Owning rental property in the City of Kalamazoo can be tough. Trust me I know first hand everything you have to go thru. Not only do you have all the rigors of being a landlord like tenant screening, repairs, & yes the occasional eviction. You also have the joy of dealing with the rental property certification in the City of Kalamazoo. I always find it interesting how the City comes thru to inspect the property it the owner does the repairs, then a few years later they come thru an an issue comes up on an item that has been there for many years and was there last time they inspected the property. So very frustrating!
Well I have some good news. The City of Kalamazoo is looking to simplify the rental housing inspection code and move to a more universal code. The International Property Maintenance Code (IPMC). In order to implement this code there are a number of changes that need to be made to the current city code. As part of this process the City of Kalamazoo is seeking the advice and input of KARHA – Kalamazoo Area Rental Housing Association. KARHA is a local group of property investors and Landlords in the Greater Kalamazoo Area and brings years of first hand knowledge and experience to the table.
Now here is the really cool thing, YOUR voice can be heard as well.
At 7:00 pm on 9/22/2014 at KARHA’s general meeting there be housing inspectors, city commissioners, KARHA members, & guests to discuss the upcoming changes to the code. This is a must attend meeting for anyone in the city that owns rental property. I hope to see you there!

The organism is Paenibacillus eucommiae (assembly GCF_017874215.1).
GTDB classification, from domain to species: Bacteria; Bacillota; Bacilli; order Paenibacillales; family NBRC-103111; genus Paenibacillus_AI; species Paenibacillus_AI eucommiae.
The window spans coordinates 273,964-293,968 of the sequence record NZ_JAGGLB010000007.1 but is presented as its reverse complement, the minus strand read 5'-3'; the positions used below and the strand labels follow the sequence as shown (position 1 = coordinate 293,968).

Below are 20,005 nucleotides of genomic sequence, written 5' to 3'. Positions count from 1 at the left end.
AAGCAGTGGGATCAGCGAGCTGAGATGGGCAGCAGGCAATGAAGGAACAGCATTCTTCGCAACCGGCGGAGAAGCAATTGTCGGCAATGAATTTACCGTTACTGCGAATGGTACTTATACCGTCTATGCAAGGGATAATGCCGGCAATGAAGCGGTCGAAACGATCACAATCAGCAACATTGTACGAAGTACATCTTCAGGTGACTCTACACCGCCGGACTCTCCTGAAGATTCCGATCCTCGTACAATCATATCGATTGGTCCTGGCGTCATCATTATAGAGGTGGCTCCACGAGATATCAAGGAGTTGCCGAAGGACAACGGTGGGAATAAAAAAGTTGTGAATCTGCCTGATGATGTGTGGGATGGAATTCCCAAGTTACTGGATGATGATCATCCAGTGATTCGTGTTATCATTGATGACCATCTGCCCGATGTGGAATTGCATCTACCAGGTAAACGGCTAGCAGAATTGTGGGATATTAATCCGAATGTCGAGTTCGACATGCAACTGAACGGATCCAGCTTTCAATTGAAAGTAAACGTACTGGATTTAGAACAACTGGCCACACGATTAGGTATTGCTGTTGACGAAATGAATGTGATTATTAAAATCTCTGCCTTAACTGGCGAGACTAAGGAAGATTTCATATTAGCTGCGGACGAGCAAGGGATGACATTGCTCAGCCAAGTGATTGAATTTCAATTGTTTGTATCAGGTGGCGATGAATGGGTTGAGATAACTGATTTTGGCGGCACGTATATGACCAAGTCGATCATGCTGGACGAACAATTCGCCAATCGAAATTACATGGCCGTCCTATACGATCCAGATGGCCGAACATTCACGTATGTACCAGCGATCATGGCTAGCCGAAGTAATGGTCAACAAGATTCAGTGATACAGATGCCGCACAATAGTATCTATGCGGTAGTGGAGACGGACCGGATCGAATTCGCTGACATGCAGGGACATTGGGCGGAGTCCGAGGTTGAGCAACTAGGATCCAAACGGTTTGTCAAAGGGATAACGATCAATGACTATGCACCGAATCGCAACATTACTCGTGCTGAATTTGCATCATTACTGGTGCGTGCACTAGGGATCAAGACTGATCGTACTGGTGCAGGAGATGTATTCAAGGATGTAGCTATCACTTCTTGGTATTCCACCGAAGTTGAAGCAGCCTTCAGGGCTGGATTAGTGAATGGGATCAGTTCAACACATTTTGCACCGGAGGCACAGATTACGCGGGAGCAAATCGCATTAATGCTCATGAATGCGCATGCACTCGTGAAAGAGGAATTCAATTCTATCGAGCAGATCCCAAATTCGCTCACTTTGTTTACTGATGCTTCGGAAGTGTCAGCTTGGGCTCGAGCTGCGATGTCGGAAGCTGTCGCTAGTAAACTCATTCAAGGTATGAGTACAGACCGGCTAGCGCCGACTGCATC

Buying a home is an exhilarating yet intricate process. For many, the dream of homeownership can seem daunting due to financial constraints. However, the U.S. Department of Housing and Urban Development (HUD) offers various financing options designed to assist individuals in purchasing HUD-owned homes, making the dream of owning a home more achievable. It is important to have a lender that is up to the challenge of navigating HUD home financing.
These properties are foreclosed homes. The previous owner had taken out an FHA mortgage and didn’t make the payments. Subsequently, these homes were foreclosed on. Often, these homes require repairs, and the utilities can’t be turned on. Frankly, HUD (the seller) doesn’t care – the properties are sold as-is, and HUD will not make any repairs to the home. That’s where things can get hairy if the lender is not equipped to navigate the process.